DWI Lawyer

Hello, my name is Attorney Anthony Spratley. I’m the owner and founder of Genus Law Group here in Albuquerque, where we practice law and do it well. Let's talk about some things that your DWI lawyer should be telling you about your DWI case like the different components, we're gonna go over three things. 

What Is A MVD Hearing And How Important Is It? 

The first thing that I want to go over is the MPD hearing and how important this is, really, it's as simple as you following the instructions that are given to you about requesting a hearing. Don't ignore it because if you ignore it, there will be a finding against you, if you don't request a hearing, your license will be revoked, and you will have to put an interlock device on your vehicle for at least six months. That's regardless if you go to a criminal trial or not, if your license is revoked because you decided that you did not want to attend a hearing, it's just gonna happen. They're gonna revoke your license or have to put it in a lock on your car for six months at a minimum. I always tell clients, that you should request a hearing, even if you're going to go by yourself that you don't need a lawyer to go to that hearing, although there are some benefits for you to do so. You don't need a lawyer to go to that hearing for you. But if you want a lawyer to go for you, because you're nervous, you're not sure what you want to say or what needs to be said at the hearing. By all means, hire an attorney to go to the MVD hearing. But the most important step is to preserve your right.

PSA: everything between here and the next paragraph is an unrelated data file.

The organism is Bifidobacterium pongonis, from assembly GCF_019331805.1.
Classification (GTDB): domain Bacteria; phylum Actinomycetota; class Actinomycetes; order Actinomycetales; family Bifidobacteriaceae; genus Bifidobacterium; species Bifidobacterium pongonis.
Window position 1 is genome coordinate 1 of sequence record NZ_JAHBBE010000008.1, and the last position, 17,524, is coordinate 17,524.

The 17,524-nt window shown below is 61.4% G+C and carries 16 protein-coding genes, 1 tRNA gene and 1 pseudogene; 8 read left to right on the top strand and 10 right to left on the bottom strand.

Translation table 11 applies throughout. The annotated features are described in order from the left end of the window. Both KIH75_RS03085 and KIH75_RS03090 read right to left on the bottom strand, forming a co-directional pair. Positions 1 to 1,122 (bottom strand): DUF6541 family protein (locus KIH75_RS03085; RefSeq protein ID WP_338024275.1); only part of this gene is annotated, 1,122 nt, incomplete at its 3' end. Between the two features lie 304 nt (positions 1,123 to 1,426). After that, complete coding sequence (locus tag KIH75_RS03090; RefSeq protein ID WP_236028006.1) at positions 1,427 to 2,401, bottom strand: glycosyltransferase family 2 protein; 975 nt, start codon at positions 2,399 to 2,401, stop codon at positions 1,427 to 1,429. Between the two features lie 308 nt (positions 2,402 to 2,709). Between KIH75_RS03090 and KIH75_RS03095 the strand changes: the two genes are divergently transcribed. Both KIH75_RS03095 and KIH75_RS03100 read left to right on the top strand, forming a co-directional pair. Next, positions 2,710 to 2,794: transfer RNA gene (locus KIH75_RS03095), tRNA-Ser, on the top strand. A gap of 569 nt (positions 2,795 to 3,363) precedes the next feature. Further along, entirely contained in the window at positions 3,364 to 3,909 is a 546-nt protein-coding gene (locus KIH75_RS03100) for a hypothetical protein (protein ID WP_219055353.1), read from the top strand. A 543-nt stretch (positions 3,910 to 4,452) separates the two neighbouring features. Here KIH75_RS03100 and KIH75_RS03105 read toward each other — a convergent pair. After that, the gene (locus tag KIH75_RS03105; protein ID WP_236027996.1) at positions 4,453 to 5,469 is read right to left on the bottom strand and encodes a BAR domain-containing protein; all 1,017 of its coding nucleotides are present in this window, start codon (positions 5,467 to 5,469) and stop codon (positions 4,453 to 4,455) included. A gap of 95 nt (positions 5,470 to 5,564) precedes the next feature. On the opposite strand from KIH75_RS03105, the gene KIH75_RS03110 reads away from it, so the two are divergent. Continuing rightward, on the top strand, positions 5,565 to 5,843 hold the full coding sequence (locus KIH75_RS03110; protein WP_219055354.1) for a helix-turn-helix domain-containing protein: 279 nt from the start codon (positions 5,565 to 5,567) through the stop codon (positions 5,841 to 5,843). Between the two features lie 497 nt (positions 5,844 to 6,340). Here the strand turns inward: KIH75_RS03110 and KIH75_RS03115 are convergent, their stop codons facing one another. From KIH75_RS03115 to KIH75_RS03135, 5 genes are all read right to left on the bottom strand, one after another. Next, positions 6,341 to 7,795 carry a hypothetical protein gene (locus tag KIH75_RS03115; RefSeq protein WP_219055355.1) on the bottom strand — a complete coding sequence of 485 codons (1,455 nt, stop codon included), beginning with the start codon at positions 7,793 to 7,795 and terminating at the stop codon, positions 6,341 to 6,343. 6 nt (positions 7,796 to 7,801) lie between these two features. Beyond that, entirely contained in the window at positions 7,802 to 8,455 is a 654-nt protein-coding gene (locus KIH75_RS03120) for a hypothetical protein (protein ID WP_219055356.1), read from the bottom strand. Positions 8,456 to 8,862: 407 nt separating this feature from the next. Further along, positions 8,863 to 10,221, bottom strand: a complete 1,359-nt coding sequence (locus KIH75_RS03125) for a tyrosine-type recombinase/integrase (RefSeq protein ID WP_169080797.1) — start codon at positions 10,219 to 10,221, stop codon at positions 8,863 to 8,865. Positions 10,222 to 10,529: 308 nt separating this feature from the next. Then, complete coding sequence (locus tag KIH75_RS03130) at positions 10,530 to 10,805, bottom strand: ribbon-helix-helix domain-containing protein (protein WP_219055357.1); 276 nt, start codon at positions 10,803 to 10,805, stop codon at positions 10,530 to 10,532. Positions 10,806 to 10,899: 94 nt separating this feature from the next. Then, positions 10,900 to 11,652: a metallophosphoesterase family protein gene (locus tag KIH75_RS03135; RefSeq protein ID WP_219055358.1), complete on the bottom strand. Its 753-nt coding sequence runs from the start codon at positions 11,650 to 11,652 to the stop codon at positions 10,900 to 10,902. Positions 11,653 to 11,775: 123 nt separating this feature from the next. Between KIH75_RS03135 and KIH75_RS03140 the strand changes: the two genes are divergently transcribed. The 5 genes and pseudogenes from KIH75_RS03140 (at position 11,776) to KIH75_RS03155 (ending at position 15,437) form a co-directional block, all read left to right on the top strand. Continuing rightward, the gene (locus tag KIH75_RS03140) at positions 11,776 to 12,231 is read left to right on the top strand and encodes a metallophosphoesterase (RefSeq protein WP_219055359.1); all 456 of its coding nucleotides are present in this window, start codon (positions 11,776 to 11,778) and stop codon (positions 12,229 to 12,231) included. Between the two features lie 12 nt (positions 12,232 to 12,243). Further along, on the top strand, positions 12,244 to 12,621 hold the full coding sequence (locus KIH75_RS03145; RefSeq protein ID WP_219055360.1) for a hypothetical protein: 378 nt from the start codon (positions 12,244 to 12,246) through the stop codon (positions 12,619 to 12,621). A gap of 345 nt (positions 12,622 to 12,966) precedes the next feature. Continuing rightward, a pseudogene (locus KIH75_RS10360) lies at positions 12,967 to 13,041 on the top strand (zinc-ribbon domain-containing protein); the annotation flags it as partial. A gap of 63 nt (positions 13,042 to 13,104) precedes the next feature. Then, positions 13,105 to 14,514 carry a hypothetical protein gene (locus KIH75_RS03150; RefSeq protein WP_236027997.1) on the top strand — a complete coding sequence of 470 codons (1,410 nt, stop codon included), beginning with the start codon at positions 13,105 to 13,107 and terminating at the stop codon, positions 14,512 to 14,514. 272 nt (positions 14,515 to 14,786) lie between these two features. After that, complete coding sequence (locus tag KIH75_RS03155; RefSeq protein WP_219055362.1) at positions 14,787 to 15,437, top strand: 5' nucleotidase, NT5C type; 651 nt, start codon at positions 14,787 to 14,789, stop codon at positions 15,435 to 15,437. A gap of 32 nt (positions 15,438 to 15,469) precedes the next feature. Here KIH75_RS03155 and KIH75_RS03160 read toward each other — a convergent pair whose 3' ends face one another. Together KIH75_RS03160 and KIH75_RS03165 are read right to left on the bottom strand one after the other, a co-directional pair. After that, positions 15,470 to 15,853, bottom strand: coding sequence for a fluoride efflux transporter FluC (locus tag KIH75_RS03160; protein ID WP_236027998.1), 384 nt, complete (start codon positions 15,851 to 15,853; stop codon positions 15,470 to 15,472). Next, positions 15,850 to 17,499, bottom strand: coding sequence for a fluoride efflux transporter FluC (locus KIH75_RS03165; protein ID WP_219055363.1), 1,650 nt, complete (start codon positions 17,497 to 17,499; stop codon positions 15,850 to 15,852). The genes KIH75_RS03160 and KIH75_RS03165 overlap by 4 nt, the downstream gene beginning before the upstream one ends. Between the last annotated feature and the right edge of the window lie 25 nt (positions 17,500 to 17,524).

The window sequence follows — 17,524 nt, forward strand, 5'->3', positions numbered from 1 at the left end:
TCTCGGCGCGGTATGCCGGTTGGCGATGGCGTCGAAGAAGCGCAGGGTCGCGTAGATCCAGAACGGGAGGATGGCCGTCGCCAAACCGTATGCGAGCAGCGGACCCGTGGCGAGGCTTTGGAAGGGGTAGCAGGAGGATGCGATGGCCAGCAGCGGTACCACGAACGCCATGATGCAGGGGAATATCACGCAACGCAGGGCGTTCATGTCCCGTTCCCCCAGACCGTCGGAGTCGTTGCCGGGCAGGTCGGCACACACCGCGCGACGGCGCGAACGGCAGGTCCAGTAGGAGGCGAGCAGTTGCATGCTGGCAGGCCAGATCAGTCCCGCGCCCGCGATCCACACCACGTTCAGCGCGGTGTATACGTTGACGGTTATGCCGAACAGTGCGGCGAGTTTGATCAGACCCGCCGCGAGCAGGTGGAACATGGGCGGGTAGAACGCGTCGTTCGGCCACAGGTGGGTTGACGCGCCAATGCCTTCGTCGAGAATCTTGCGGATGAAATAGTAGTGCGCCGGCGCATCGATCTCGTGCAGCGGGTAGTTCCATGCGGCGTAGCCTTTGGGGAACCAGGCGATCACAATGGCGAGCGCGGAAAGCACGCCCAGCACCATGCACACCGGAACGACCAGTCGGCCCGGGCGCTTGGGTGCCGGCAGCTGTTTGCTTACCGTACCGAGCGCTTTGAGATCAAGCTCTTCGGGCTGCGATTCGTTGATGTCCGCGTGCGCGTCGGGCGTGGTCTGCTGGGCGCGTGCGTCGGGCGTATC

Send the money to MVD in a timely manner, and make sure they get it so you have your hearing right preserved. Another good thing about requesting a hearing is sometimes the DWI investigating officers don’t show up. If they don't show up to the hearing, and you do, usually the hearing officer will not reset it. The hearing officer will make a finding that the DWI officer or investigating officers that didn't show up, and they will dismiss the bad case against you and your license will not be revoked. And so what that means to you is that you don't have to put your interlock in your car for six months. What happens if the officers do show up and there's evidence presented that there was a crime committed. A crime that you were drinking while intoxicated based on police evidence and the conclusion by the hearing officer sitting there's an ultimate finding that you were driving while intoxicated, you violated the statute with regards to driving while under the influence. You can appeal that decision. That's why it's important to go to the MVD hearing, even if there's a finding that you were DWI. Because once that happens, you're gonna have to put it in a lock on your car for six months, or in your car for six months. File an appeal, because the appeal is going to take some time anyway. On the flip side, if you go to their criminal case, and your case gets dismissed. You still have your interlock device on your vehicle for six months. If you appeal it, you have the opportunity to win the license revocation. Even if the appeal is not successful, or it takes longer than six months to have the appeal heard, you can get it if you're successful on the appeal, you can get your records almost entirely expunged for having your license revoked, because based on the appeal, and if you're successful in the appeal, that means that your license wasn't revoked.